Another ace up this movies sleeve is the animation itself, which has a distinct influence on Japanese Anime. Needless to say, the animation is gorgeous, and a real testament to the craft considering that this film came out in the mid 1980’s before computers and CGI took center stage. Every single shot is packed with depth and detail, which I could praise all day, but it’s a double edged sword as it can also get exhausting at times. The bulk of this movie is watching robots battle, with lots of mayhem, laser guns blasting, and after a while, all the scenes just bleed together. I couldn’t even separate that many individual moments in my head, because the whole movie just felt like a blur of outer space robot fights, which again are beautifully animated, but there’s not much in-between. There were at least some select moments that stood out. The scene in which Megatron is transformed into Galvatron leads to some spectacular 80’s animation that stood apart from all the fighting. The only piece of action that seemed to be of any significance was the final dual between Optimus Prime and Megatron. This genuinely felt like a classic showdown between two iconic titans, and I got really hyped watching the two clash. My favorite scene of all comes near the end when Unicron reveals his true form as a larger than life Transformer complete with giant bat wings and devil horns. Needless to say, it’s a pretty darn cool finally, but the ending itself felt rushed. In fact, it takes the span of a heart beat to go from the climax to the credits, and it left me wondering what the heck I just watched.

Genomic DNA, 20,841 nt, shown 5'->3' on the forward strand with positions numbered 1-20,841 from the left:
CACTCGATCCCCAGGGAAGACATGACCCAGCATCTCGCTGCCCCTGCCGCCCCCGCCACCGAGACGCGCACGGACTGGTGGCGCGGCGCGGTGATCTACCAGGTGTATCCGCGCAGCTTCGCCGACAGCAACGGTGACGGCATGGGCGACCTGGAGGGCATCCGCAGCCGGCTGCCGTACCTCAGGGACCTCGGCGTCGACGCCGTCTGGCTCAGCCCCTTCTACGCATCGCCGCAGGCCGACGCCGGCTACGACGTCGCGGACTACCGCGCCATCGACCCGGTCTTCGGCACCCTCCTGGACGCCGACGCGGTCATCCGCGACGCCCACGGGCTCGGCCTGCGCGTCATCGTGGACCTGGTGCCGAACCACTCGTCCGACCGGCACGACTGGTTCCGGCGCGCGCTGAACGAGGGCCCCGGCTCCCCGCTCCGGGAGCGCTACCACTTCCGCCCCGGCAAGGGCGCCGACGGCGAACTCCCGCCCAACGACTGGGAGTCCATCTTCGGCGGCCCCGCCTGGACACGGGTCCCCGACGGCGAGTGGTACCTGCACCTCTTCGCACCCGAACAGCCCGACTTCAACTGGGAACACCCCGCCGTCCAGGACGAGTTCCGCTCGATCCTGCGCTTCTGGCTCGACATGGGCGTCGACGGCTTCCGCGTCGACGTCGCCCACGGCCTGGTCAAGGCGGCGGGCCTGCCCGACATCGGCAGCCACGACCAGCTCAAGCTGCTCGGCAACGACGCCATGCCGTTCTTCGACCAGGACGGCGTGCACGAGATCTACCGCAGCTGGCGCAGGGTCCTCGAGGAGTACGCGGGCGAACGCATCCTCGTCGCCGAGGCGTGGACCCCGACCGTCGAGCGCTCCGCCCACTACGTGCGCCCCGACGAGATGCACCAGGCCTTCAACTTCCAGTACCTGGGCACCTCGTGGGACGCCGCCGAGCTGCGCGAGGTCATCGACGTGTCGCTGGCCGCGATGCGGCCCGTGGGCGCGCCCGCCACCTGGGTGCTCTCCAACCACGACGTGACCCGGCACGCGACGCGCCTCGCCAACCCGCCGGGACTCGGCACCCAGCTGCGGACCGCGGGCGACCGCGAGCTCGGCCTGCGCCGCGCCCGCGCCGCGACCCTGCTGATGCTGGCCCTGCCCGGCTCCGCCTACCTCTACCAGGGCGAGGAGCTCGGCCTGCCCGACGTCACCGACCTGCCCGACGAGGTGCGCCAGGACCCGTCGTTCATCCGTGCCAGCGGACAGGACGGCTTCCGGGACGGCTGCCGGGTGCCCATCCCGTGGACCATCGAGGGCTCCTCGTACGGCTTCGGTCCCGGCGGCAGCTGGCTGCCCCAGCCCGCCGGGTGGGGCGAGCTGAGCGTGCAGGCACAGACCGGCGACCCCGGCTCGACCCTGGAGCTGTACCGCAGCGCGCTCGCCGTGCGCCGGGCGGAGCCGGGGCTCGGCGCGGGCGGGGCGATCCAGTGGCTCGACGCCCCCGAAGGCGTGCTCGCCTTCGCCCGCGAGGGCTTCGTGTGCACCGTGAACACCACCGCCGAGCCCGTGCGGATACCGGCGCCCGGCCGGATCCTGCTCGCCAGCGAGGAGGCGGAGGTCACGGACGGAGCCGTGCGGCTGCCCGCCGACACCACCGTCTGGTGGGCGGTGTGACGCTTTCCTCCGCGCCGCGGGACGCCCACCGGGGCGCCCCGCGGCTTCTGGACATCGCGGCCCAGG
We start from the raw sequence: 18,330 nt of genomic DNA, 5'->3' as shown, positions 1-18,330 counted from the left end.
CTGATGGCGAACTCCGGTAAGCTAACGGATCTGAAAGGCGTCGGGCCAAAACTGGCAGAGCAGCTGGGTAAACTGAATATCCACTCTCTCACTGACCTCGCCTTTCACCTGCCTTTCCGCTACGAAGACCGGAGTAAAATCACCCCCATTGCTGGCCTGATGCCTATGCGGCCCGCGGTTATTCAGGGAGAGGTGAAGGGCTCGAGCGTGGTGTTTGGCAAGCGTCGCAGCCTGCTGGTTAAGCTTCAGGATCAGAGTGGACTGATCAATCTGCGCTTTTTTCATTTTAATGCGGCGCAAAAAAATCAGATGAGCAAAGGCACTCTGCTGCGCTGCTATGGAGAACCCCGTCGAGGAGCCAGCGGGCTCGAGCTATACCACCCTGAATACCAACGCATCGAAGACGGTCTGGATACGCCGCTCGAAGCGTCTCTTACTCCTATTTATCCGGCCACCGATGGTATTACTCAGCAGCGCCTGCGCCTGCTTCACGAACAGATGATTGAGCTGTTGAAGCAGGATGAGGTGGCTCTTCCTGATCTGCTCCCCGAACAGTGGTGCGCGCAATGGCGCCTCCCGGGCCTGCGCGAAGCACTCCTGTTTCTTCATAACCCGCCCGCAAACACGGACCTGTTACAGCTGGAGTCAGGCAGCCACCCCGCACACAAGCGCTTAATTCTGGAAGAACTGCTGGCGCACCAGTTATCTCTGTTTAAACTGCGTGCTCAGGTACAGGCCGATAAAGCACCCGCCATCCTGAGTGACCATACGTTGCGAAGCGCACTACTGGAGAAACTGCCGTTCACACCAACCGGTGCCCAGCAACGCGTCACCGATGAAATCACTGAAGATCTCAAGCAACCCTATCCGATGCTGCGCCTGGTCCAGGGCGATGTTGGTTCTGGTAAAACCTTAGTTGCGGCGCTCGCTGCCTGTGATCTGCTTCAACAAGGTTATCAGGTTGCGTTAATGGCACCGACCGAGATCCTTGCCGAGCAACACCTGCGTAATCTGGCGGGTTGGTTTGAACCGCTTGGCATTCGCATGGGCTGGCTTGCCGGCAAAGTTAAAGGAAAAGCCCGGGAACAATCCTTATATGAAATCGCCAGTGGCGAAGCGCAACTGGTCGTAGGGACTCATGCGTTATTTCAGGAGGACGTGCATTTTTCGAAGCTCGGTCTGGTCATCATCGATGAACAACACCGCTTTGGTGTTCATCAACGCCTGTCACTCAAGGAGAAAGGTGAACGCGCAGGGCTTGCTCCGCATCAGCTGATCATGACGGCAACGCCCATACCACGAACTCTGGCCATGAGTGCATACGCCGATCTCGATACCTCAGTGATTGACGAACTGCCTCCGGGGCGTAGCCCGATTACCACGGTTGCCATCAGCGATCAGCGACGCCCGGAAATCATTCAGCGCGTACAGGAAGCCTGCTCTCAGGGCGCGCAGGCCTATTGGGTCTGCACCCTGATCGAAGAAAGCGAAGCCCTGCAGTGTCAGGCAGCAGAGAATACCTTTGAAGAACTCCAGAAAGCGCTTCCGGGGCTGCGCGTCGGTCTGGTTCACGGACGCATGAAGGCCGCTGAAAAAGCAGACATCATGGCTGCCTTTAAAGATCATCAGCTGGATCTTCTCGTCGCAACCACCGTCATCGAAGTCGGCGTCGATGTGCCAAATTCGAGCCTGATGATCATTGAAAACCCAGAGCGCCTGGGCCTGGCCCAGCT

As a casual viewer who’s never seen the original 80’s cartoon, I can’t say this film converted me into a fan of the series, nor do a really care to watch this again. Having said that, I certainly don’t regret giving this movie a single viewing as it definitely had some merits. The animation is worth admiring, the soundtrack is worth listening to, and the novelty of Orson Welles in his final role as the movies sinister villain makes everything worthwhile. Aside from all that, I can’t help but feel this film is only meaningful to a certain age group that grew up with Transformers back in the 80’s. Then again, I find myself noticing more and more reviewers, critics and even actors ranking this movie among their all time favorite films. Heck, Steven Yeun who played Glen on “The Walking Dead” ranked “The Transformers: The Movie” among his top five personal favorite movies. So maybe there is something more to this film that goes beyond being a fan of the popular cartoon show. I’ll say this, for as okay as I found the animated movie to be, it was leaps and bounds more mature, emotional and honestly more adult than anything I’ve seen from any of the live action “Transformers” films.


I give “The Transformers: The Movie” 2 ½ stars out of 5.